October 2014 Aquiles Iglesias has been appointed founding director of the new speech-language pathology program at the University of Delaware—the first in the state—projected to begin accepting students in fall 2016. Prior to this position, Iglesias was a professor at Temple University, where he served as chair of the Department of ... People
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People  |   October 01, 2014
October 2014
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ASHA News & Member Stories / People
People   |   October 01, 2014
October 2014
The ASHA Leader, October 2014, Vol. 19, 18-19. doi:10.1044/leader.PPL.19102014.18
The ASHA Leader, October 2014, Vol. 19, 18-19. doi:10.1044/leader.PPL.19102014.18
Appointed
Aquiles Iglesias has been appointed founding director of the new speech-language pathology program at the University of Delaware—the first in the state—projected to begin accepting students in fall 2016. Prior to this position, Iglesias was a professor at Temple University, where he served as chair of the Department of Communication Sciences and Disorders and dean of the Temple University Graduate School.
Awarded
Jane Fraser, president of The Stuttering Foundation since 1981, received an Honorary Fellowship from the Royal College of Speech and Language Therapists, based in the United Kingdom. Fraser was selected for her distinguished service in promoting the profession of speech-language pathology.
In the News
Three ASHA members appeared in a Columbus Dispatch story (July 27) about childhood stuttering. Andrea Boerger, a speech-language pathologist at Nationwide Children’s Hospital in Columbus, Ohio; Diane C. Games, a Cincinnati, Ohio-area SLP and coordinator of ASHA Special Interest Group 4, Fluency and Fluency Disorders; and Sue Schmidlin, an SLP and assistant professor at the University of Cincinnati, were quoted and gave tips for when parents should seek professional help.
Deaths
Jerry V. Tobias, 84, on May 27, 2014. Tobias received his master’s degree from the University of Iowa and a PhD in communication sciences and disorders from Case Western Reserve University. He also earned an MBA from the University of Oklahoma. An internationally recognized scientist, Tobias first joined the faculty of the University of Texas, Austin, then directed the Federal Aviation Administration Communication Processes Research Department. In the final decades of his career, Tobias served in several positions with the Naval Submarine Medical Research Laboratory of the U.S. Department of Defense, including director of the Auditory and Communication Sciences Department. During his career, Tobias taught at many organizations and schools, including the Graduate School of the City University of New York. He was one of three founding members of the International Commission on Biological Effects of Noise and a charter member of the International Society for Psychophysics; he wrote the constitutions for and served on the Executive Committee of both. An ASHA Fellow and Honors recipient, Tobias was president of the International Congress on Noise as a Public Health Problem and was ASHA’s liaison to the International Commission on Biological Effects of Noise and to noise congresses. Tobias is survived by his daughters, Patricia Tobias and Wendy Merckel.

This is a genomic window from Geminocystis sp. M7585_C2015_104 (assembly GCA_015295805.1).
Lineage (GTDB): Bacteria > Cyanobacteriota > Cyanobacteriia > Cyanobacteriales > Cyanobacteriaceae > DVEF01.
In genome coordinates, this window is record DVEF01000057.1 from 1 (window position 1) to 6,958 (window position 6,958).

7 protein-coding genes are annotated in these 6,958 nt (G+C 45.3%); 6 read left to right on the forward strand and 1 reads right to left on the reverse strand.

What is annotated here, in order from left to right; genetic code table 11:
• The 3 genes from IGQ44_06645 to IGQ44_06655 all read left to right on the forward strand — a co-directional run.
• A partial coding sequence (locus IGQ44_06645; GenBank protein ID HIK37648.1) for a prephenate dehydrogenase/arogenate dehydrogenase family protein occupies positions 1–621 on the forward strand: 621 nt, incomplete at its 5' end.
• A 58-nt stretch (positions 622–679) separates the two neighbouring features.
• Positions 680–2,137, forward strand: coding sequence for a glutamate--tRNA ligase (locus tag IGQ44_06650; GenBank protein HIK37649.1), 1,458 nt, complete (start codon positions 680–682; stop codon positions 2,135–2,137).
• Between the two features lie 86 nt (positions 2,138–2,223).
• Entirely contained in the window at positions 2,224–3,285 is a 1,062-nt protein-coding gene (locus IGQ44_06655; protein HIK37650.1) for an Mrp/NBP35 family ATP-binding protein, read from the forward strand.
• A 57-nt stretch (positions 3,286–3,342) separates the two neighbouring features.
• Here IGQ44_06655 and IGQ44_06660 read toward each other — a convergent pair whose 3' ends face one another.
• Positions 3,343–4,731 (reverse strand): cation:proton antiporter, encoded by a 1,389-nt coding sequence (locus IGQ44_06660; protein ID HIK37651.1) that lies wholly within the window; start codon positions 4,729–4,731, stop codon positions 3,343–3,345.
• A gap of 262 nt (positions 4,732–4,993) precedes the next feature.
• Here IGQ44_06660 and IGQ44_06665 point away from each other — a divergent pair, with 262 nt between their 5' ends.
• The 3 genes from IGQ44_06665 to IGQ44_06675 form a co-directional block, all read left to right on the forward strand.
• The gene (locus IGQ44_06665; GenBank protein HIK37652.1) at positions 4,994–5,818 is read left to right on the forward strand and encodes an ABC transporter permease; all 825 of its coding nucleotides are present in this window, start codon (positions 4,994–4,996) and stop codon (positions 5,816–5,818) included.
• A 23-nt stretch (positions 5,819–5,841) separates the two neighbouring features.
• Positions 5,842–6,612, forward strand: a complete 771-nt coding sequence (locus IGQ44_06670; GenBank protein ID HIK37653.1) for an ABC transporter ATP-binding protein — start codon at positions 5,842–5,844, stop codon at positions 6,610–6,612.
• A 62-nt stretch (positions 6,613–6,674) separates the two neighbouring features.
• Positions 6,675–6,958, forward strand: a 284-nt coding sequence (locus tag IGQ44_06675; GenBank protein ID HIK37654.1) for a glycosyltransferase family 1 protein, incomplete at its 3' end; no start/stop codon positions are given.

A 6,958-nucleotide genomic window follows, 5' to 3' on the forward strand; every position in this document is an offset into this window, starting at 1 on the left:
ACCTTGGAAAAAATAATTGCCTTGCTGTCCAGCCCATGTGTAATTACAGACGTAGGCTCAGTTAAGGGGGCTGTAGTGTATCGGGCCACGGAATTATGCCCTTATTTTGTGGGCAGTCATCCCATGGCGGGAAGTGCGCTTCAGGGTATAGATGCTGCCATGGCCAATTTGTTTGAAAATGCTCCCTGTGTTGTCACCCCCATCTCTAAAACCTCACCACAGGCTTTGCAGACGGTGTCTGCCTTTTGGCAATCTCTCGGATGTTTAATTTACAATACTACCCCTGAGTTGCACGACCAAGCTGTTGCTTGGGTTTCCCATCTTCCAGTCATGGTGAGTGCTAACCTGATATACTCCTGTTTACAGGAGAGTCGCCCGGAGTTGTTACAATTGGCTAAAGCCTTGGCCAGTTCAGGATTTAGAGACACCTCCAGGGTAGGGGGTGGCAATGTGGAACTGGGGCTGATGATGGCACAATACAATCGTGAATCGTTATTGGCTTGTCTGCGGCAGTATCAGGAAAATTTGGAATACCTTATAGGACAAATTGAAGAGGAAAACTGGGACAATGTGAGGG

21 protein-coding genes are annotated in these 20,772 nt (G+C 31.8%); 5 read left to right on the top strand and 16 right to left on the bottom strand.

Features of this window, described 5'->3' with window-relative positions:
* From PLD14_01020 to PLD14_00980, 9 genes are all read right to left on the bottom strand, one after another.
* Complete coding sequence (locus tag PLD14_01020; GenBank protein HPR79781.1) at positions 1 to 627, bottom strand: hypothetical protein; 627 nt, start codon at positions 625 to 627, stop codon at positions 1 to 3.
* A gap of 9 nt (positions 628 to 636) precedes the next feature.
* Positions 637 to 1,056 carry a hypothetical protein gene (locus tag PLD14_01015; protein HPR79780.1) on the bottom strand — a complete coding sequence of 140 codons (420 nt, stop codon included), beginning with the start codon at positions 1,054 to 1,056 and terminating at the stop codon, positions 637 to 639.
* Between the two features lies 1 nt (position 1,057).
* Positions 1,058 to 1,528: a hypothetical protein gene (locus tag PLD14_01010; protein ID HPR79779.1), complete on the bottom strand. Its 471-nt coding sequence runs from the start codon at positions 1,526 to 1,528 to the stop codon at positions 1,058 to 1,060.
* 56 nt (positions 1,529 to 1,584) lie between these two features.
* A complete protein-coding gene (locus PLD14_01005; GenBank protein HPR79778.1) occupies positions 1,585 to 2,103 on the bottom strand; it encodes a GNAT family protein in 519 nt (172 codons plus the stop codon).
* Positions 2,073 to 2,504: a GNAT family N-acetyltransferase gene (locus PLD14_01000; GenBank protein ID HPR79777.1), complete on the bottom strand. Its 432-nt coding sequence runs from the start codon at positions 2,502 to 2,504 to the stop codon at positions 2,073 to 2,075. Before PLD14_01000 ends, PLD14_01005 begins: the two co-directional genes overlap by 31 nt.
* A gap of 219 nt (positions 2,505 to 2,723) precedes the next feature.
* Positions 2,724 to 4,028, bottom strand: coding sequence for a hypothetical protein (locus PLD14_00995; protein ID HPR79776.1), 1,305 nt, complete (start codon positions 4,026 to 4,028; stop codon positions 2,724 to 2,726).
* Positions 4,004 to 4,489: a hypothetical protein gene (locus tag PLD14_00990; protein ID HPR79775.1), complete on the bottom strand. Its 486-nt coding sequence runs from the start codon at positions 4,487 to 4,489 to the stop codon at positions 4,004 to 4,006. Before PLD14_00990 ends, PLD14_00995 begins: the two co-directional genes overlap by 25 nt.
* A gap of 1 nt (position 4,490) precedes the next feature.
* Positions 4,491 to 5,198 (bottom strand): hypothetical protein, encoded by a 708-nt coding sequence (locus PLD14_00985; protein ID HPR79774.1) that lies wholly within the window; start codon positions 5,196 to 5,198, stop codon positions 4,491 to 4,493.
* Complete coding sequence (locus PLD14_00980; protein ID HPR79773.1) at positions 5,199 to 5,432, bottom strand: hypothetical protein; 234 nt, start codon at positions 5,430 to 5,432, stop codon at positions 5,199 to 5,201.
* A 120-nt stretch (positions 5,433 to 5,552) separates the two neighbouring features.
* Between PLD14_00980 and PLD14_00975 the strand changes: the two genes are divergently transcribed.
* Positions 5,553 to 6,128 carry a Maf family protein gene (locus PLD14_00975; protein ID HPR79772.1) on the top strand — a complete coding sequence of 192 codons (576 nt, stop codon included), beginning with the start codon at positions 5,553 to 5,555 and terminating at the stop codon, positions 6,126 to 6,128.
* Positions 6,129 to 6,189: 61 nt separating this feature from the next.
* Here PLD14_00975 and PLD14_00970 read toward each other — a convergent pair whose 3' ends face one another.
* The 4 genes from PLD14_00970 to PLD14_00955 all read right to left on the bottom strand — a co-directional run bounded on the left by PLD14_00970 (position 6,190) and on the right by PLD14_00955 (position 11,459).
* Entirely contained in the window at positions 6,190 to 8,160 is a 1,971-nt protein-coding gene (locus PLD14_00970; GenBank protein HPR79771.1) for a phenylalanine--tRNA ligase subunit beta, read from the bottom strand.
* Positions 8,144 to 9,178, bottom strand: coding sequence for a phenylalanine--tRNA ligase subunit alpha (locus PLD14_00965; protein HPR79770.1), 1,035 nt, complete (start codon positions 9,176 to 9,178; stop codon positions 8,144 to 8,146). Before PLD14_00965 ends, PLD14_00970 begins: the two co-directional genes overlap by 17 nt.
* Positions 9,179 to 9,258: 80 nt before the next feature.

Robin Parker, 50, on July 16, 2014, in Plantation, Florida. Parker completed her undergraduate and master’s work in speech-language pathology at Florida State University, and earned her SLPD at Nova Southeastern University in Fort Lauderdale, Florida. She served as the director of the University of Miami-NSU Center for Autism and Related Disabilities and was a program professor at NSU. Parker is survived by her husband, Glenn; daughter, Sarah; and son, Michael.
Donald T. Counihan, 86, on July 27, 2014, in Tucson, Arizona. Counihan earned his bachelor’s, master’s and doctoral degrees in speech-language pathology at Northwestern University. Following military service at Letterman Army Hospital, he served for 40 years in many leadership roles in his profession and in graduate education. Counihan was head of the speech-language pathology program at the University of Oklahoma, where he established the Cleft Palate Clinic and chaired the Department of Communication Sciences and Disorders for 14 years. He served twice as chair of the Faculty Senate, received the Regents Award for his contributions to the university, and was Regents Professor Emeritus. An ASHA Honors recipient, Counihan held several ASHA leadership positions, including assistant editor of the Journal of Speech and Hearing Disorders; chair of the Committee on Governmental Affairs and the national Clinical Certification Board; and vice president for administration. As chair of ASHA’s Committee on Association and Housing and Investment, he played a key role in purchasing property for the current ASHA national office and was the inaugural recipient of ASHA’s Outstanding Service Award. Counihan chaired the American Board of Examiners in Speech-Language Pathology and Audiology, was a founder and first president of the Oklahoma Speech-Language-Hearing Association, and served on the Editorial Review Board of the American Journal of Otolaryngology. Survivors include his wife, Marylin; children, Thomas, Kathleen Counihan Sublette and Eileen Taft; and sisters, Joan Miller and Geraldine Mercurio.
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October 2014
Volume 19, Issue 10